(3) It’s a widely utilized resource for recruiters. LinkedIn’s job board is filled with jobs from top employers the world over; everyone’s on LinkedIn. Plus recruiters are on there all the time seeking out candidates. As a mom returning to work you can proactively find jobs, and let recruiters find you. Win win!
WITH LOVE, BECCA
Oh did I sneak my own website in here accidentally? Nope, totally on purpose.
With Love, Becca is written by yours truly and it is for moms who are managing career, managing family, and managing to laugh through it all. I’m a career coach who has been in the career and professional development world for 12 years, and I’m also a proud mom of 2 who loves to laugh.
If you’ve been here before you know that some posts are all about funny memes and ridiculous stories about bats, and some posts are about helping you figure out what you want to be when you grow up. Moms aren’t just one thing, so let’s embrace all of it together.
Need help with that “what do I want to be?” question. Subscribe to my weekly newsletter to get one of my favorite career development exercises. Or head right over to the cover letter template and resume advice!
You may be returning to work after some time away for lots of different reasons. But for many people, financial necessity makes it onto that list.
Figure out your salary needs first by getting out the old Excel spreadsheet with a list of your expenses and goals. This is an important step a lot of people skip because it seems intimidating, but before you start looking for a job you need to understand what types of jobs would financially work.
Once you know your number then get to researching. Use the Salary Explorer tool on Glassdoor to determine how much different jobs and various companies pay. Search by title, location, and years of experience to get a general idea, and then you can dig in by company.
In addition to salary data, users on Glassdoor also provide reviews of the interview process and life at the company. Hear from people who have been there!
Have you heard of returnships? If not, the best way to explain a returnship is all the great learning opportunities and exposure that come from an internship, but for moms returning to work!
reachHIRE‘s returnship programs incorporate training and support tools with opportunities at companies that value gender diversity in the workplace. You already have great skills, don’t second guess that for a minute, but if you are looking to transition to a new field or reenter one that may have changed significantly, a bit of a skills refresh and some additional training is important.
Through these returnship programs, reachHIRE is striving to increase retention rates for women in the workforce. Love it!
Working Mother is a website that offers resources for working moms and moms returning to work, without forgetting that you also might be interested in things other than work. Since that’s my jam here too, I’m obviously a big fan.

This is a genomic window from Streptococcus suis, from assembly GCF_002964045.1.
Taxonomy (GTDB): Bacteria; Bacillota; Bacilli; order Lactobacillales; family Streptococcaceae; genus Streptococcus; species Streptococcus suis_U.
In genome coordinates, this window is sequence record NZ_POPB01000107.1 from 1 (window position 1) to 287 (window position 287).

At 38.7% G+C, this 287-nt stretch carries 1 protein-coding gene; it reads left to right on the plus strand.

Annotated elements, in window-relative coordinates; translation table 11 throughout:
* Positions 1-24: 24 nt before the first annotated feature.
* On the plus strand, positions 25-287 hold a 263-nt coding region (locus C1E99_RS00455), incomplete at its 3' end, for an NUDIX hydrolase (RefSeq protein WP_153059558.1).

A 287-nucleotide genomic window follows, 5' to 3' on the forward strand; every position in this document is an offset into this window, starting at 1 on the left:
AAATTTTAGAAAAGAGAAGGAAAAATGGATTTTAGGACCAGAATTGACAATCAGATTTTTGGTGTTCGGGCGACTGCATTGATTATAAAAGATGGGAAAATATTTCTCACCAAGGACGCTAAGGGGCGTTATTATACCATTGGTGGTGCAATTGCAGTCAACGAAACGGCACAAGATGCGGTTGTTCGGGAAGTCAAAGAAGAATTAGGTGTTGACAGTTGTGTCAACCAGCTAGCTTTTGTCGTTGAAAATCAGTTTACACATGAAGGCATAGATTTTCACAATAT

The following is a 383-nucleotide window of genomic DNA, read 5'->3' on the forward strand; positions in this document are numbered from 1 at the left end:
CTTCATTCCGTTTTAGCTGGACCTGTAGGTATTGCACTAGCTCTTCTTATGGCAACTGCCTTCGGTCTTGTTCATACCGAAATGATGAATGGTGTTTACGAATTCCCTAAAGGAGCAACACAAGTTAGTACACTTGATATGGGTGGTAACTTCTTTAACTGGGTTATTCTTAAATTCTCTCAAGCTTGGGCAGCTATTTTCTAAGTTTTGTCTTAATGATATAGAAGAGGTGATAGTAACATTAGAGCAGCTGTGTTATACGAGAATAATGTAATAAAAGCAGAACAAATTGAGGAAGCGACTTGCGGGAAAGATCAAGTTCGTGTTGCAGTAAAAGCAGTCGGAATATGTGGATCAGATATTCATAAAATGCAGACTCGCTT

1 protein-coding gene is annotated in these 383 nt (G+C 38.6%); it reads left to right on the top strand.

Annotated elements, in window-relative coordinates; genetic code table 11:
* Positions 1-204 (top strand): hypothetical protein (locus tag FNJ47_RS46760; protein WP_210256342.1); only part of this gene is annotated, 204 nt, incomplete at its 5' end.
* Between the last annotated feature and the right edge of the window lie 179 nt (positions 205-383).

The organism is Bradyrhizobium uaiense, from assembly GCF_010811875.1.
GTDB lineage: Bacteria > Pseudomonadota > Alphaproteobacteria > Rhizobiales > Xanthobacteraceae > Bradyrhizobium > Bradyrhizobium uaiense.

Head over to Working Mother to find lists of the best companies for working mothers due to their commitment to being a mom-friendly workplace. Working Mother has been in this game for 30 years, so they know what they are talking about. There are lists for geographic regions, industries, and diversity and inclusion. If you don’t know where to start with building a list of potential companies you’d like to work for, start here!
It’s right in the title – iRelaunch!
If you are a mom returning to work that’s exactly what you are doing, relaunching into the workforce. You aren’t starting from scratch, even if you are changing industries or functions. You are taking what you have done in your previous career and your life as a mom and using all of that to launch your career again.
The iRelaunch website has a terrific blog and podcast, book suggestions, and career re-entry program listings. What makes this site stand out for me is that they also are big on community and offer in person relaunch conferences and an active Facebook group.
Stick with me here. Facebook is actually a very valuable resource for moms returning to work. The reason? Making connections.
You might be in a few Facebook groups already that help you answer your burning mom life questions, or figure out what’s going on this weekend in your town, or let you find a used double stroller. Useful right?
Facebook also has groups for moms returning to work. One group is iRelaunch Return to Work Forum with over 20,000 members. Ask questions, join conversations, and connect with other moms returning to work. Community is important!
You can also use Facebook to reconnect with old friends, scroll through pictures, or laugh at some memes. Going back to work can be stressful, it’s more than okay to take a little break. Important even.
Moms Returning to Work: Bookmark This Now!
Did you bookmark all of those websites? If not just bookmark this post, or pin it on Pinterest so you don’t need to worry about Googling it all again. Look at you, being all efficient.
Oh and you’re going to absolutely crush going back to work, I know it.